As Gingerbread continues to gain ground in the smart phone arena, the for-tablet iteration of the Android operating system called Honeycomb is making parallel progress in the tablet computer market as well. Vying for the lead are two devices that come from two different entities with very different positions. On the one hand is the Kindle Fire from Amazon and on the other is the Galaxy Tab 7.0 Plus from Android stalwart Samsung.
You wouldn’t know the Kindle Fire is an Android powered tablet from the look of the user interface. There have been some reports that Amazon actually went and designed this without Google’s blessing. But surface appearances aside, the Kindle Fire is undeniably an Android tablet underneath. Even with the disguise, the fact that Android was chosen as the Fire’s backbone is further demonstration of the platform’s reliability and flexibility. In this rare instance, the mobile operating system takes a back seat but nonetheless this can be considered a crucial chapter in its remarkable ascent within the industry.
Meanwhile, Samsung announces the upcoming release of an upgraded version of the Galaxy Tab. And, as expected, this device cannot be mistaken for anything other than a Honeycomb tablet. The Galaxy Tab 7.0 Plus runs on a 1.2 GHz dual-core processor with 1 GB RAM. It has a multi-touch 7-inch screen that has a resolution of 1024 x 600. There’s a 2 megapixel front camera and a 3 megapixel rear camera that supports HD video.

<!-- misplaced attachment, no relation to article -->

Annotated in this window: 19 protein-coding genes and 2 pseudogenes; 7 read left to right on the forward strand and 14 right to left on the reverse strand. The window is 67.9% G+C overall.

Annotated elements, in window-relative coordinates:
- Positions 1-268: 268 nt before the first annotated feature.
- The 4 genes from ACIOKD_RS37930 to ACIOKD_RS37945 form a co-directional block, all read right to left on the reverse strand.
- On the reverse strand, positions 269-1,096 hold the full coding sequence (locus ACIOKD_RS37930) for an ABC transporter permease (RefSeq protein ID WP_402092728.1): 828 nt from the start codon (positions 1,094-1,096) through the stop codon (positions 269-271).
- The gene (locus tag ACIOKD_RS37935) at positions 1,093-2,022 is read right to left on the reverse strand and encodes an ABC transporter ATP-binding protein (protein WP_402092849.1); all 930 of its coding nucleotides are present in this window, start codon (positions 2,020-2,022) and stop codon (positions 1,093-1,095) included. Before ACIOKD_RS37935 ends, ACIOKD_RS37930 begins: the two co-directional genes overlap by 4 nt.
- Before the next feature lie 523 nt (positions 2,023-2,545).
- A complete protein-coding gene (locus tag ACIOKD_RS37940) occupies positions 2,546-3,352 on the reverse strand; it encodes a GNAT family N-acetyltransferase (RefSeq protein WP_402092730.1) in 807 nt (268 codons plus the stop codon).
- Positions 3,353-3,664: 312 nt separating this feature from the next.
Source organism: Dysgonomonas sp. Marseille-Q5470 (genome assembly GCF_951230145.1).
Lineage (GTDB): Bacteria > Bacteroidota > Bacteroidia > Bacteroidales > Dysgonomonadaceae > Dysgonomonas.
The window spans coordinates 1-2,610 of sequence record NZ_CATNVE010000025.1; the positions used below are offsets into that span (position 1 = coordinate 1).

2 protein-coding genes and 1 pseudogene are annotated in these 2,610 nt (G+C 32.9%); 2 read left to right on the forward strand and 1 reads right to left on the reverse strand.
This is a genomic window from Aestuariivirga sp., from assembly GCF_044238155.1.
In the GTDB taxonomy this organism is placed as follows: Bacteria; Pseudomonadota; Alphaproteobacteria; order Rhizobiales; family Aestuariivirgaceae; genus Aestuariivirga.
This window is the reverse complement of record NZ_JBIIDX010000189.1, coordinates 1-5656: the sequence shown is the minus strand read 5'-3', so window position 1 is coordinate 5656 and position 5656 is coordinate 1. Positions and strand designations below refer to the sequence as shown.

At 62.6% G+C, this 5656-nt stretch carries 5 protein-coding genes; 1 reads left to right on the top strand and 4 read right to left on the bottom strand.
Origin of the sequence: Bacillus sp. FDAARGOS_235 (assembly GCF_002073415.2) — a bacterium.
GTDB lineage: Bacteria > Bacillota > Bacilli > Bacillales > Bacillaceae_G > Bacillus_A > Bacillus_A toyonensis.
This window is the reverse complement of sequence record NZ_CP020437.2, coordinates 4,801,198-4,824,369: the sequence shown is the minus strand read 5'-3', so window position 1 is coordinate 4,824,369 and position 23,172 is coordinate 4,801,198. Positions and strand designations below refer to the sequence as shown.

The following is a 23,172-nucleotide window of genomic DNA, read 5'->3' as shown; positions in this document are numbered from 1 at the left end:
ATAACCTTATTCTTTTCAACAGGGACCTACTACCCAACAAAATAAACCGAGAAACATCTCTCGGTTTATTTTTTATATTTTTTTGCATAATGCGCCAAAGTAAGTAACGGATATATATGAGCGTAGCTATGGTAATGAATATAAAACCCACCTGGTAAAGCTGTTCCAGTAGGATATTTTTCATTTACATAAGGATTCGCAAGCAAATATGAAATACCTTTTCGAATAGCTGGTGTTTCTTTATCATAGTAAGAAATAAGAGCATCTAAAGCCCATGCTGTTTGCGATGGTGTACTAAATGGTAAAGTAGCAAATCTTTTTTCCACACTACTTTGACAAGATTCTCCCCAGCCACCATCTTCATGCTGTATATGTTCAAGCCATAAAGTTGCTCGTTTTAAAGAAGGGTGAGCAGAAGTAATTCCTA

For connectivity, the device is capable of using the usual GSM, EDGE, GPRS, and HSPA+ bands. There will be two versions based on storage capacity, 16 and 32 GB. It’s said that this tablet may be released anytime between the last week of October and the first week of November.
Other companies have entered the Android fold besides Amazon and Samsung and are starting to make their own waves and stir the tablet market. Here are the upcoming Android tablets from Huawei, Toshiba, and Cisco.
The MediaPad is Chinese manufacturer Huawei’s bet to boost its efforts in the tablet computer arena. There are rumors that this device may reach US shores riding on the T-Mobile carrier.
The Toshiba Thrive 7’s main attraction is its wide-view display. Enhanced with the company’s AutoBrite technology, users will no longer have to strain their eyes viewing whatever multimedia is currently on screen. In this regard, the Thrive can be said to rival the Kindle Fire.
The Cisco Cius is mainly designed for business use and (not surprisingly) easier integration with Cisco’s IP telephony services and related products. As such the device will be launched in India where the company enjoys a significant user base in the enterprise market.
Like this post? Share it!
spec wise, these devices aren’t too far apart, but my question is price. that’s where i think the Kindle Fire stands out. $199 is an awesome deal for someone who just wants to couch surf, watch a few videos, listen to some music, read an ebook, or play a game or two without firing up and lugging around a laptop or being tied to a desktop.
I was thinking of getting the Kindle Fire for my wife but the lack of a camera, gps, ports, and expandability turned me away